Hitting hospitals in their pocket books is an effective method to trying to stop infections, according to an American Journal of Infection Control study, published yesterday. Eighty-one percent of more than 300 surveyed acute care hospitals said Medicare penalties directly resulted in increased anti-infection efforts, according to the research announcement.
In 2008, the Centers for Medicare & Medicaid Services ended additional reimbursement to hospitals for certain healthcare-associated infections (HAI). Although the Medicare nonpayments didn't significiantly affect funding to infection prevention departments, infection preventionists did report an increased focus, particularly on stopping catheter-associated urinary tract infections, in which front-line staff removed urinary (71 percent) and central venous catheters (50 percent) more quickly than before. They also reported ramped up efforts against central line-associated bloodstream infections, in which 56 percent said staff increased use of antiseptic-containing dressings for central venous catheters.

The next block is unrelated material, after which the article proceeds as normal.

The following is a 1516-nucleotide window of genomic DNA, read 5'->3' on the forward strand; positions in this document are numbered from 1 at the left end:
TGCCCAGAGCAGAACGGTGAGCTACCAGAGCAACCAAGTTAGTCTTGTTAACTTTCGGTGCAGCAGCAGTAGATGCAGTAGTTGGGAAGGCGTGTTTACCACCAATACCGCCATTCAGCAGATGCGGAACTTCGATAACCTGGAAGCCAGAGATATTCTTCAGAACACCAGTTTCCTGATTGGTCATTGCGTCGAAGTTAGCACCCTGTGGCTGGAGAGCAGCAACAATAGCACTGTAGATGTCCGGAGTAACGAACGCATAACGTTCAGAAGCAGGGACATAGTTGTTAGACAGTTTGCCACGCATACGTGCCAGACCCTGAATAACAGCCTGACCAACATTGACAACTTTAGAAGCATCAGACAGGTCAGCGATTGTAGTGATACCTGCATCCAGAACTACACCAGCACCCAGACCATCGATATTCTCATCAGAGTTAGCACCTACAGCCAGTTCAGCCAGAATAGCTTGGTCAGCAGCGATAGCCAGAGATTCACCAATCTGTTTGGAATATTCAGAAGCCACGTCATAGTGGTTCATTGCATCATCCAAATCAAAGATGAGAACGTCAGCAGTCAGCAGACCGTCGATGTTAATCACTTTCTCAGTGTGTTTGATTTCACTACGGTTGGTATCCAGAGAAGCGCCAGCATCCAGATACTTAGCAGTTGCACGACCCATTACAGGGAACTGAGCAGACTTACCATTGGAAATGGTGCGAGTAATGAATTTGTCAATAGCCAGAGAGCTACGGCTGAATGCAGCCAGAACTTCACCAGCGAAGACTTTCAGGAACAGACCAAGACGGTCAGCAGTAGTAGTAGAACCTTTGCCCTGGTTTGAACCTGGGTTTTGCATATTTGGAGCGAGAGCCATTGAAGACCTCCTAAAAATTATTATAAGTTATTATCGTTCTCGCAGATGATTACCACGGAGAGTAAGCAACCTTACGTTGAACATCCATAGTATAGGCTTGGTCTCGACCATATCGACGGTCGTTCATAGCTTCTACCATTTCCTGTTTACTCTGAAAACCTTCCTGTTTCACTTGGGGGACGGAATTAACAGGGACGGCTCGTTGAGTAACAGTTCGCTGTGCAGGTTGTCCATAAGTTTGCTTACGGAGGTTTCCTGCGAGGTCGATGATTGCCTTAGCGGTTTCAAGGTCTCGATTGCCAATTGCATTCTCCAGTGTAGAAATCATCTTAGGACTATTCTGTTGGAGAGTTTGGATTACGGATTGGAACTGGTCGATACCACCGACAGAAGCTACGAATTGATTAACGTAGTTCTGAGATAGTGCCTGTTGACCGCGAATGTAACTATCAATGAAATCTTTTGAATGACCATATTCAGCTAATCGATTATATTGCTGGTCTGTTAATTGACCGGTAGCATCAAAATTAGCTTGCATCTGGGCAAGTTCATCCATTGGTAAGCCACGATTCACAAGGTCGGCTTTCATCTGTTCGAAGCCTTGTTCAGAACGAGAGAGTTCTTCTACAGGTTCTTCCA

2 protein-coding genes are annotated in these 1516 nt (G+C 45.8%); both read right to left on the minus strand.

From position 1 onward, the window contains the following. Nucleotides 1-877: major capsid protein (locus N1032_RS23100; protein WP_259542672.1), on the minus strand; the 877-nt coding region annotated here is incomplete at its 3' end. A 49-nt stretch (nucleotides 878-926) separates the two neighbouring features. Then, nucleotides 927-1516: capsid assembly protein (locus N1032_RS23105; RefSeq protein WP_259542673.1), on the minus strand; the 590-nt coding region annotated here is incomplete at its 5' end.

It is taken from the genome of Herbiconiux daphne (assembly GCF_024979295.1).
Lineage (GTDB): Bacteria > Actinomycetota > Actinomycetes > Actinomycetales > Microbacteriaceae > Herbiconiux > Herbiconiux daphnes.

The CMS policy, however, had some unintended consequences. One-third of infection preventionists said their hospitals shifted resources away from nontargeted infections to focus on the targeted infections. They also said hospitals were concentrating on physician documentation and coding practices to avoid penalties over enhancing infection prevention for improved outcomes.
"As CMS expands the list of complications for which it will adjust payment and continues to modify its requirements for reporting, it is critical to ensure that policy changes lead to measureable improvements in patient outcomes while minimizing potential unintended consequences," the study authors stated.
Researchers also noted it's unclear whether the greater engagement in infection control produces better patient outcomes.
For more information:
- check out the full study
- here's the announcement
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